Volume 16 Supplement 2
Improving health in children with disabilities: an intervention-development study to support participation in leisure in 8-12 year olds with communication and mobility limitations
© McAnuff et al. 2015
Published: 16 November 2015
Participation (i.e. involvement in life situations, such as leisure, education and self-care) is a fundamental health outcome for all children. Children with communication and mobility limitations experience restrictions to their participation in leisure, and the gap widens at age 8-12 years. These restrictions have negative consequences for their development and longer-term health and wellbeing. Evidence indicates that personal factors (e.g. child's motivation) and social-environmental factors (e.g. family behaviours) determine participation in leisure; however these pathways have rarely been systematically investigated and targeted in intervention-development research.
The proposed study will address three questions: What modifiable personal and social-environmental factors influence participation in leisure in 8-12 years with communication and mobility limitations? What intervention techniques should National Health Service (NHS) clinicians use to target these factors? And, how should clinicians go about delivering these techniques?
The methods will consist of two systematic reviews of current evidence; a Delphi study involving parents, clinicians and researchers; focus groups with parents, clinicians and children; and three mixed methods (QUANT+qual) single case studies.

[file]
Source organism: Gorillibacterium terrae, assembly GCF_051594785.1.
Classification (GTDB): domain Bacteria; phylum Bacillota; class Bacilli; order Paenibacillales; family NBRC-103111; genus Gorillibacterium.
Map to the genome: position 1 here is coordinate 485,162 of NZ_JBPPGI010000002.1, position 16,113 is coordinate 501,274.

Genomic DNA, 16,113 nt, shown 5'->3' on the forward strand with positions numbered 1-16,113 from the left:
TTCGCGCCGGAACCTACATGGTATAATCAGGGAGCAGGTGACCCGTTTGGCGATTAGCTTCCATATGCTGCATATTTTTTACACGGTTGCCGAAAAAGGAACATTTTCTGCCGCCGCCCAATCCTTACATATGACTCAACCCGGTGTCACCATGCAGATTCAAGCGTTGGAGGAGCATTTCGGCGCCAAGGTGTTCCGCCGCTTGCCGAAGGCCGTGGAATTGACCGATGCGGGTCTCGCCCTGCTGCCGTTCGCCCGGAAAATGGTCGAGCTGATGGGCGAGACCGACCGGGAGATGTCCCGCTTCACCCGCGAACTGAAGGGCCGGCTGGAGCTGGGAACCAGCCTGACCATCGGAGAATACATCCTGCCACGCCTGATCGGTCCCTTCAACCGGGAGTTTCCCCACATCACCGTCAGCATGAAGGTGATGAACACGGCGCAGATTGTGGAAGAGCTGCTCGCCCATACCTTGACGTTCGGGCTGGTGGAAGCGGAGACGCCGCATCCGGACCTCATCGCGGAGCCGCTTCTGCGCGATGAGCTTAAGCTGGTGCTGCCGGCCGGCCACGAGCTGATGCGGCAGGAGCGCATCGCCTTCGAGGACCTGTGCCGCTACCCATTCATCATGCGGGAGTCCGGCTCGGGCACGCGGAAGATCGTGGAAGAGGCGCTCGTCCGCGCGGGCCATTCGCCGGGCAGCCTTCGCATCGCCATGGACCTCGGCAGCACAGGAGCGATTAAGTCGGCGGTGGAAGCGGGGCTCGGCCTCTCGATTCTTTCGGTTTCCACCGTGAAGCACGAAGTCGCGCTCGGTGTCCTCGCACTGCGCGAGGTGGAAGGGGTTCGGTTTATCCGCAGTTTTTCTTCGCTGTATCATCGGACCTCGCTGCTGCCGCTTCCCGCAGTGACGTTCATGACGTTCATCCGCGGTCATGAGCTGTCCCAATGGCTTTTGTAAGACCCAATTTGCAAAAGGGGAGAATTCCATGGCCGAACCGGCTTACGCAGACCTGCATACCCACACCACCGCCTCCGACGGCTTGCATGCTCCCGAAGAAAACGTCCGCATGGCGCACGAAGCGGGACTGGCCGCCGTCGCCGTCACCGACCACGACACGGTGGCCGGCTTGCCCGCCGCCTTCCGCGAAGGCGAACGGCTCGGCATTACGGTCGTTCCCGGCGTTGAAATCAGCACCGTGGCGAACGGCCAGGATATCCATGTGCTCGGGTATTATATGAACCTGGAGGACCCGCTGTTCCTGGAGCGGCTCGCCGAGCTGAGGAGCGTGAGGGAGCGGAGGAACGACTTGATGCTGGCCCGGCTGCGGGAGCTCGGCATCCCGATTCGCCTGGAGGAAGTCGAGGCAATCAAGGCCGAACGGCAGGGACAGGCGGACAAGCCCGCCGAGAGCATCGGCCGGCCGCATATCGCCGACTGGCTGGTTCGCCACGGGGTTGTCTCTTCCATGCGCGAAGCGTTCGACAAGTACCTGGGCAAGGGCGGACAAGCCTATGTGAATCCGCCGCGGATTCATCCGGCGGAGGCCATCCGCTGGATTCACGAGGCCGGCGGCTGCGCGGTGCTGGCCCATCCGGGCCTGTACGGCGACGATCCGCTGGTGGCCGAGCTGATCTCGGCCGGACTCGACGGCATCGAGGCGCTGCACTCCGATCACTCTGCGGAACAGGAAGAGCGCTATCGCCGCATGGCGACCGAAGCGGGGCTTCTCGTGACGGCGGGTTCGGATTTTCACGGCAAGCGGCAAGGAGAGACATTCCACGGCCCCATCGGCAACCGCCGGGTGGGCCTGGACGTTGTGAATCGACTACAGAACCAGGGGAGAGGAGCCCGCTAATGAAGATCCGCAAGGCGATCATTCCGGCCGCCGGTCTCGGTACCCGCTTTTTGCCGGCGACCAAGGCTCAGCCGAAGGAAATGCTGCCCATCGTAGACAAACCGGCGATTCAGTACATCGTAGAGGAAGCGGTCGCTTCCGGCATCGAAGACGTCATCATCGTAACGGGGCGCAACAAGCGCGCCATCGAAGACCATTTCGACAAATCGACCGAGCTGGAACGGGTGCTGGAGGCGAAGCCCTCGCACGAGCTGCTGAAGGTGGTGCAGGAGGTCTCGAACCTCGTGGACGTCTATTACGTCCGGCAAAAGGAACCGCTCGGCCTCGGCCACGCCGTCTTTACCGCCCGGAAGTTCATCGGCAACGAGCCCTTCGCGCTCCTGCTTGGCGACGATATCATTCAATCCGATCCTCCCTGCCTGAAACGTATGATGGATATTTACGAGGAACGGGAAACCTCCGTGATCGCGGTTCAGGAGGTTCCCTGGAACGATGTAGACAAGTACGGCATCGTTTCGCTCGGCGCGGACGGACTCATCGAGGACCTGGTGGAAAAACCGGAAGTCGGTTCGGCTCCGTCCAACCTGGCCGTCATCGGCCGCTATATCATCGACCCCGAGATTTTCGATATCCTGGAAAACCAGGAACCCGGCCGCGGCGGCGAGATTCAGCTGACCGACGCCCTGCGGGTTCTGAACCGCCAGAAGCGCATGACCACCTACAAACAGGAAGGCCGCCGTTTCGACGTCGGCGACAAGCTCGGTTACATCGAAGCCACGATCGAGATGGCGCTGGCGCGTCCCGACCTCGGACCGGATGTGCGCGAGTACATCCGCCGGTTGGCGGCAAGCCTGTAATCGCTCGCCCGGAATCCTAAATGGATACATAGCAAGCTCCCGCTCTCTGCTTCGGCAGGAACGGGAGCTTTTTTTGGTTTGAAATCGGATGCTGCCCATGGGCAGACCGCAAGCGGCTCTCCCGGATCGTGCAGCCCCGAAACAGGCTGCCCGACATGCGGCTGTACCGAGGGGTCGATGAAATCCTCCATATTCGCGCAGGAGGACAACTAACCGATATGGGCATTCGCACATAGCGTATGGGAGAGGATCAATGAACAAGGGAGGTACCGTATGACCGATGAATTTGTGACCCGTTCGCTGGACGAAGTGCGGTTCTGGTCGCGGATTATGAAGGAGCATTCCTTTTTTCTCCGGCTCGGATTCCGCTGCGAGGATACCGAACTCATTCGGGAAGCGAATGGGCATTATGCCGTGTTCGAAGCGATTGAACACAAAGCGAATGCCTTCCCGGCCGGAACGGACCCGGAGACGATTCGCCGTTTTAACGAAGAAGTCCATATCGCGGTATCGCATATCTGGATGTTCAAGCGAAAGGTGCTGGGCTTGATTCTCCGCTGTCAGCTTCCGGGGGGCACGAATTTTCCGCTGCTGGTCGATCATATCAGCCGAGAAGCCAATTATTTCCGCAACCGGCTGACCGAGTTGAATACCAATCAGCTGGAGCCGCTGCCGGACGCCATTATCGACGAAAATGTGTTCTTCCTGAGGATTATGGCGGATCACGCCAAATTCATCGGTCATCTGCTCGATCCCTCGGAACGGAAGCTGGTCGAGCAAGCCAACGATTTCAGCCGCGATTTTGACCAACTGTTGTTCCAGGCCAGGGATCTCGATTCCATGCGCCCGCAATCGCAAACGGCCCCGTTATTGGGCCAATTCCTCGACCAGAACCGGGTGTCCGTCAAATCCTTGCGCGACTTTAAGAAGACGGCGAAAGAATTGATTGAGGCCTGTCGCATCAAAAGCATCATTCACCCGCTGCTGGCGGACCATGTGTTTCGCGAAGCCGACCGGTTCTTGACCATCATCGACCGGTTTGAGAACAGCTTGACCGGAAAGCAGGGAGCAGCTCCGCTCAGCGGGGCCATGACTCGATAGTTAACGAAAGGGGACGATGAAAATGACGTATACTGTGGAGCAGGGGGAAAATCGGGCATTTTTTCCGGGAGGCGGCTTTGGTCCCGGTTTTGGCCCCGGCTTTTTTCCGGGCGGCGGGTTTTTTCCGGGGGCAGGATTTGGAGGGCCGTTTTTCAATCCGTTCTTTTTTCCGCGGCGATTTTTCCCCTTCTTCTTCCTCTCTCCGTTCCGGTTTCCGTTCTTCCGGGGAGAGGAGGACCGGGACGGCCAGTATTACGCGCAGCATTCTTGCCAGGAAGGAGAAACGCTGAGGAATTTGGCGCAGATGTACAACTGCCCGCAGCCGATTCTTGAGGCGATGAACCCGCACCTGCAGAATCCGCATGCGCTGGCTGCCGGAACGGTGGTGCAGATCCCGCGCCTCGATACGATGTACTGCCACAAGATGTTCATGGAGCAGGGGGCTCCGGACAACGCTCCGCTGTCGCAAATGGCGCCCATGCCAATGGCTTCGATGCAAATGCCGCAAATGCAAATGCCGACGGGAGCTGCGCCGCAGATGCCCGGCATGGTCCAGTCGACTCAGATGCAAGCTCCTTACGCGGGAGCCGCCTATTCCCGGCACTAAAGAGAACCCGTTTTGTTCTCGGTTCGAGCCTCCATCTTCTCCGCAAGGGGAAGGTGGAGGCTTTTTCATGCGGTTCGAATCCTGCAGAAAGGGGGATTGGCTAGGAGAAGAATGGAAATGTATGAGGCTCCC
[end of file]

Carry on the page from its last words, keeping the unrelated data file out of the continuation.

The primary output will be an intervention manual containing: (i) clearly specified, replicable intervention techniques for targeting modifiable personal and social environmental factors related to children's participation in leisure; and (ii) clear descriptions of feasible and acceptable approaches to delivering the techniques in NHS settings. The manual will enable NHS clinicians to provide evidence-based participation support, and will be a basis for further evaluation of participation interventions techniques. The secondary output will be a design for a feasibility trial of selected intervention techniques.
This article is published under license to BioMed Central Ltd. This is an Open Access article distributed under the terms of the Creative Commons Attribution License (http://creativecommons.org/licenses/by/4.0), which permits unrestricted use, distribution, and reproduction in any medium, provided the original work is properly cited. The Creative Commons Public Domain Dedication waiver (http://creativecommons.org/publicdomain/zero/1.0/) applies to the data made available in this article, unless otherwise stated.